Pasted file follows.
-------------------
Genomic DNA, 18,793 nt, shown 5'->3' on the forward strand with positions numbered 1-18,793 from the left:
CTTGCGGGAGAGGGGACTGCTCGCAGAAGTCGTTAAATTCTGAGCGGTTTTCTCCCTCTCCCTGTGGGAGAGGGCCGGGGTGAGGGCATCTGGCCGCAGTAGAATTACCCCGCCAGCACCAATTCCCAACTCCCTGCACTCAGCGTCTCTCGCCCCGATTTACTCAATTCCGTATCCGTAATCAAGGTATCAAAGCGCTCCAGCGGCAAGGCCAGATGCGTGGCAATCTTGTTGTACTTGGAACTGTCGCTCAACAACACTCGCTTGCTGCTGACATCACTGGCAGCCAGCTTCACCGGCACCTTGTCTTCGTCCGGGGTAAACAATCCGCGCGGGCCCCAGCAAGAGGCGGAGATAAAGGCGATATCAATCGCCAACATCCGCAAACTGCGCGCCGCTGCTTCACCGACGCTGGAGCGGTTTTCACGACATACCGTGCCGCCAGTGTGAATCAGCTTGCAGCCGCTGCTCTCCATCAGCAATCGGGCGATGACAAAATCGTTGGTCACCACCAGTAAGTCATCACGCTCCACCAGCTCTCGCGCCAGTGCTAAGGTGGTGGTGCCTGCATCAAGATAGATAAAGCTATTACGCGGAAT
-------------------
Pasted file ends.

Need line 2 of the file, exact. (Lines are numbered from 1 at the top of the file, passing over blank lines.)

CTTGCGGGAGAGGGGACTGCTCGCAGAAGTCGTTAAATTCTGAGCGGTTTTCTCCCTCTCCCTGTGGGAGAGGGCCGGGGTGAGGGCATCTGGCCGCAGTAGAATTACCCCGCCAGCACCAATTCCCAACTCCCTGCACTCAGCGTCTCTCGCCCCGATTTACTCAATTCCGTATCCGTAATCAAGGTATCAAAGCGCTCCAGCGGCAAGGCCAGATGCGTGGCAATCTTGTTGTACTTGGAACTGTCGCTCAACAACACTCGCTTGCTGCTGACATCACTGGCAGCCAGCTTCACCGGCACCTTGTCTTCGTCCGGGGTAAACAATCCGCGCGGGCCCCAGCAAGAGGCGGAGATAAAGGCGATATCAATCGCCAACATCCGCAAACTGCGCGCCGCTGCTTCACCGACGCTGGAGCGGTTTTCACGACATACCGTGCCGCCAGTGTGAATCAGCTTGCAGCCGCTGCTCTCCATCAGCAATCGGGCGATGACAAAATCGTTGGTCACCACCAGTAAGTCATCACGCTCCACCAGCTCTCGCGCCAGTGCTAAGGTGGTGGTGCCTGCATCAAGATAGATAAAGCTATTACGCGGAAT